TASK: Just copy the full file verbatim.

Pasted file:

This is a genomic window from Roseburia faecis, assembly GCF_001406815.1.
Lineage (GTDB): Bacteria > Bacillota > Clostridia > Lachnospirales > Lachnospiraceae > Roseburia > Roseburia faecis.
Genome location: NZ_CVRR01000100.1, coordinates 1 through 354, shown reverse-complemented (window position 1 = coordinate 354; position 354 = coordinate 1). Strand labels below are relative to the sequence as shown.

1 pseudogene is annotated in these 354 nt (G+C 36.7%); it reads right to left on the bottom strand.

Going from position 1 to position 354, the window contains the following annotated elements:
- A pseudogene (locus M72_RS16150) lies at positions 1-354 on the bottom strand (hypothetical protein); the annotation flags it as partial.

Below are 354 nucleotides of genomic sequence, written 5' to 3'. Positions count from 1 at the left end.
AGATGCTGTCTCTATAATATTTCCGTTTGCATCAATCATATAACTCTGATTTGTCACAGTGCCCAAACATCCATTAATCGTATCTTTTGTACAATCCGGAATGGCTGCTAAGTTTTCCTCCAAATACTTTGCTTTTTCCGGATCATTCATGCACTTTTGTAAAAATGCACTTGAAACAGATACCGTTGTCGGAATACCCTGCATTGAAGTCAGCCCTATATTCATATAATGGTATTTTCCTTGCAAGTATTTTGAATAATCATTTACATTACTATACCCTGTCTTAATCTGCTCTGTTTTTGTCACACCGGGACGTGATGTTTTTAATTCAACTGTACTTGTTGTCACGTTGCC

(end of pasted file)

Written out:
This is a genomic window from Roseburia faecis, assembly GCF_001406815.1.
Lineage (GTDB): Bacteria > Bacillota > Clostridia > Lachnospirales > Lachnospiraceae > Roseburia > Roseburia faecis.
Genome location: NZ_CVRR01000100.1, coordinates 1 through 354, shown reverse-complemented (window position 1 = coordinate 354; position 354 = coordinate 1). Strand labels below are relative to the sequence as shown.

1 pseudogene is annotated in these 354 nt (G+C 36.7%); it reads right to left on the bottom strand.

Going from position 1 to position 354, the window contains the following annotated elements:
- A pseudogene (locus M72_RS16150) lies at positions 1-354 on the bottom strand (hypothetical protein); the annotation flags it as partial.

Below are 354 nucleotides of genomic sequence, written 5' to 3'. Positions count from 1 at the left end.
AGATGCTGTCTCTATAATATTTCCGTTTGCATCAATCATATAACTCTGATTTGTCACAGTGCCCAAACATCCATTAATCGTATCTTTTGTACAATCCGGAATGGCTGCTAAGTTTTCCTCCAAATACTTTGCTTTTTCCGGATCATTCATGCACTTTTGTAAAAATGCACTTGAAACAGATACCGTTGTCGGAATACCCTGCATTGAAGTCAGCCCTATATTCATATAATGGTATTTTCCTTGCAAGTATTTTGAATAATCATTTACATTACTATACCCTGTCTTAATCTGCTCTGTTTTTGTCACACCGGGACGTGATGTTTTTAATTCAACTGTACTTGTTGTCACGTTGCC